Maya Pratt-Bauman | firstname.lastname@example.org | October 1, 2018
Piñatas involve tradition, creativity, and fun, so who wouldn’t love to make one? On September 26th, during lunch in the second floor DRG, d.tech students were offered the opportunity to learn how make piñatas with Spanish three teacher Lilia Pineda. Unfortunately no one came to participate in this LatinX Heritage Month event.
“I’ve been struggling with the events for LatinX Heritage Month, like students aren’t coming,” said Pineda, when it was clear no students were going to attend. She mentioned that there has been a noticeable lack of participation in the current LatinX Heritage Month activities.
The lack of participation is most likely connected to the fact that the event was during lunch, when students want to spend time with their friends. “It was today?” said senior Destin Silver when asked why he didn’t attend the event. “I did not know about the event,” mentioned senior Sydney Lo. Turns out that most students just didn’t know piñata making was happening, even though the event was advertised on calendars posted throughout the school.
In addition to lack of publicity, the absence of lab days has made planning and getting participation difficult. “I had done [piñata making] in the past during lab days and students were very responsive to it,” Pineda said “I thought it would be a good connection.” Lab days offer designated time, not during lunch, for students to dive deep into activities like this one.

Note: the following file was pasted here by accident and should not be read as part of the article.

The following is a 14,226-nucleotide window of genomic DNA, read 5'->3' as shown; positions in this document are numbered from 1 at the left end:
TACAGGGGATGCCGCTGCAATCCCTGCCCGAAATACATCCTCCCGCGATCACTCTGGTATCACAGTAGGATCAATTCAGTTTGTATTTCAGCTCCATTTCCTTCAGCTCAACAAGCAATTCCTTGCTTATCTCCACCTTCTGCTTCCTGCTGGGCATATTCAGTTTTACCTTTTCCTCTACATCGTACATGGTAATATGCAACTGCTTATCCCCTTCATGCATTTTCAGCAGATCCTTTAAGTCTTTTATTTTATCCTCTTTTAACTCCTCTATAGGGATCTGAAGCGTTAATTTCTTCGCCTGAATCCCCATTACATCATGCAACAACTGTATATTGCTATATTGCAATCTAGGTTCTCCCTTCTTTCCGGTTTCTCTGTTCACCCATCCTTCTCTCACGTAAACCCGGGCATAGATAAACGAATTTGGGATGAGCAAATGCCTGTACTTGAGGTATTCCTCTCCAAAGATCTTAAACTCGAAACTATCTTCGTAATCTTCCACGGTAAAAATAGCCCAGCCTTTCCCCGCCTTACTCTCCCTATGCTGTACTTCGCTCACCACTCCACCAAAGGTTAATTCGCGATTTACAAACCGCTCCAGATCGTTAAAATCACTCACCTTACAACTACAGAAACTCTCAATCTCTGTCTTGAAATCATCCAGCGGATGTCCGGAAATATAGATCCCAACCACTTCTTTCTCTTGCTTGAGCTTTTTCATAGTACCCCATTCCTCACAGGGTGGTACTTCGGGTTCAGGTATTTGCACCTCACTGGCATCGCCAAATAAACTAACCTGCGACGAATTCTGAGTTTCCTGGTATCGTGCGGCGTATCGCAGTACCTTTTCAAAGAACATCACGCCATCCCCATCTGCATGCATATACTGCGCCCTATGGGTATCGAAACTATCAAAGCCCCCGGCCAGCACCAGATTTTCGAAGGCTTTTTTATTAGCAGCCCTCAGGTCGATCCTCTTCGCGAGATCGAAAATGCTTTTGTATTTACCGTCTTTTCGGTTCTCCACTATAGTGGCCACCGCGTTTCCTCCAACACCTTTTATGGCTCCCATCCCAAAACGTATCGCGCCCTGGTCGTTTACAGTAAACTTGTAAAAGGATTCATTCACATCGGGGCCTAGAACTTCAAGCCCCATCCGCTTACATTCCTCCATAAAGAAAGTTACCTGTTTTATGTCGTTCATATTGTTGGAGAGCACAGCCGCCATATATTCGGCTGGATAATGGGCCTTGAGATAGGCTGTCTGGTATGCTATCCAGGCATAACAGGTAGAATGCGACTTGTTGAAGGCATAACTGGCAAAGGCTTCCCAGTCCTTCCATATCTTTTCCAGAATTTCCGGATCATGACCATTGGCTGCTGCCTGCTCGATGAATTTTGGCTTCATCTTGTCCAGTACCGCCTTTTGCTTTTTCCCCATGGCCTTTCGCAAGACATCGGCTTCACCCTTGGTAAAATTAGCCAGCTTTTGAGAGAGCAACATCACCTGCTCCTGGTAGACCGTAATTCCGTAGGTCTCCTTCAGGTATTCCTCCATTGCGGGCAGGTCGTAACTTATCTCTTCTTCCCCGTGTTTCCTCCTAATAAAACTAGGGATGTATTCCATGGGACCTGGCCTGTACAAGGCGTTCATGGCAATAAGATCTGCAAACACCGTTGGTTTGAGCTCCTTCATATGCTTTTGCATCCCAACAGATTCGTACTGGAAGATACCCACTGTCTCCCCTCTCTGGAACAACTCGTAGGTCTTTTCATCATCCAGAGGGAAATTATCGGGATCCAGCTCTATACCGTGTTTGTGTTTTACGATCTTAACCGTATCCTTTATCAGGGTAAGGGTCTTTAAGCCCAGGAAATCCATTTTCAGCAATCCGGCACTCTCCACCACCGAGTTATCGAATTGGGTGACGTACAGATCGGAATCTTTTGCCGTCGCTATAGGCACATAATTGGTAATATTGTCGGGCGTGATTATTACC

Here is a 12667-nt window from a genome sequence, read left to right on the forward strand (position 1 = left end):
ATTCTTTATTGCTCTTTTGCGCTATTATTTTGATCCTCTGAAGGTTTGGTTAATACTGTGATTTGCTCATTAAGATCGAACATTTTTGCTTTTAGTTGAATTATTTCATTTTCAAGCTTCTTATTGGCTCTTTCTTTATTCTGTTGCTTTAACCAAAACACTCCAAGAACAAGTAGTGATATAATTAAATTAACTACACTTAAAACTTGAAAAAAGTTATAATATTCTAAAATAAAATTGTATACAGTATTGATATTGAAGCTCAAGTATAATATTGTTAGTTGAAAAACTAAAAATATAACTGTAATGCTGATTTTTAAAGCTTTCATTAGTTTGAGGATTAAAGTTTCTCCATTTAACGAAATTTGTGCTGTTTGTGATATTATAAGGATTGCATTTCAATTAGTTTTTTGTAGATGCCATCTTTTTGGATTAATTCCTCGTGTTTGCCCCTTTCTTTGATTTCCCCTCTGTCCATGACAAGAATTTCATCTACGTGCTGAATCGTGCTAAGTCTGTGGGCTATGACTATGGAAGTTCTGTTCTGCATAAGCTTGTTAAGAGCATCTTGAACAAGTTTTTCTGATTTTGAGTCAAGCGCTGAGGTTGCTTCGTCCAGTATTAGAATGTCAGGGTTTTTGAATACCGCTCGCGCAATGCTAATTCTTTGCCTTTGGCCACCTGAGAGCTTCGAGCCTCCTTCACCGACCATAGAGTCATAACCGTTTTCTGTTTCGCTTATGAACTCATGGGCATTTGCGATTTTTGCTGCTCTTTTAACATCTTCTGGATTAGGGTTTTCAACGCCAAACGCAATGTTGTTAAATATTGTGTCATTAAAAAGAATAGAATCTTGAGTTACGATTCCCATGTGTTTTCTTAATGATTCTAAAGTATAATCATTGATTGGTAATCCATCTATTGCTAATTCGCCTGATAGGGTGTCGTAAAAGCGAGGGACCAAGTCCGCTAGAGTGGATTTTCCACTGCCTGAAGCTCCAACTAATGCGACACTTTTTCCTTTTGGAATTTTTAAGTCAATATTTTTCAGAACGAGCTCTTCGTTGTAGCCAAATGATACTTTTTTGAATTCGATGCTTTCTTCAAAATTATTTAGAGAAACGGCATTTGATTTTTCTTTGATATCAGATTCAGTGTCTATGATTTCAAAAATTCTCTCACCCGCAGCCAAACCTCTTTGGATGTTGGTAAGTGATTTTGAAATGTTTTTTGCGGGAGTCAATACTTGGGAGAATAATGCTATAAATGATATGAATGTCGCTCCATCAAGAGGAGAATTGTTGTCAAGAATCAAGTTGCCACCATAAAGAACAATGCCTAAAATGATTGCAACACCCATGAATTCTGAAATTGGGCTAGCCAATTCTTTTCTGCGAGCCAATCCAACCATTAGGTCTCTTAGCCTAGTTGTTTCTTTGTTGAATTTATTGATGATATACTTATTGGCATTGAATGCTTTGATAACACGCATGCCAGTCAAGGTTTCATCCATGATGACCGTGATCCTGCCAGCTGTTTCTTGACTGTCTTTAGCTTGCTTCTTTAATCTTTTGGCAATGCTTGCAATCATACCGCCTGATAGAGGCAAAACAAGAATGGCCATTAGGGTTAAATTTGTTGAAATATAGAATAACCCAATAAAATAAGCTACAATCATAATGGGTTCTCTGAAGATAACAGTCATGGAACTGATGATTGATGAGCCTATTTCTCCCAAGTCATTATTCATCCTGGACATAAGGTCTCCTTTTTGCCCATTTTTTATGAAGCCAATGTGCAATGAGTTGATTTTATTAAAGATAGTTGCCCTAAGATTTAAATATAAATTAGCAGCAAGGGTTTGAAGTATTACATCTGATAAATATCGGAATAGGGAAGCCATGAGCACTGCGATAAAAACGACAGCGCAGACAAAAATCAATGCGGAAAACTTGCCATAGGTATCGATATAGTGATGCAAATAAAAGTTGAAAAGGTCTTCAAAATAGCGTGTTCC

Students who failed to show up for the activity missed out on a fascinating history lesson. Piñatas full of candy that we all know and love didn’t start out that way. According to Pineda, piñata making started in Mexicó as a way to spread Christianity. Originally, piñatas were made to represent the seven sins, with people smashing them as a way to cleanse themselves of wrongdoing.
The Aztecs had a similar tradition of smashing a bowl full of things. “It kind of evolved to now a thing that you do at all types [of gatherings],” said Pineda, noting how piñatas are currently used on occasions such as birthday parties.
In the future the LatinX team would like to have events on lab days so more people are available and willing to participate. Right now, though, they have some fun events coming up, like fiesta fridays and interesting movies to watch such as “Selena”. Be sure to look for the paper calendars posted on the walls throughout the school for more events.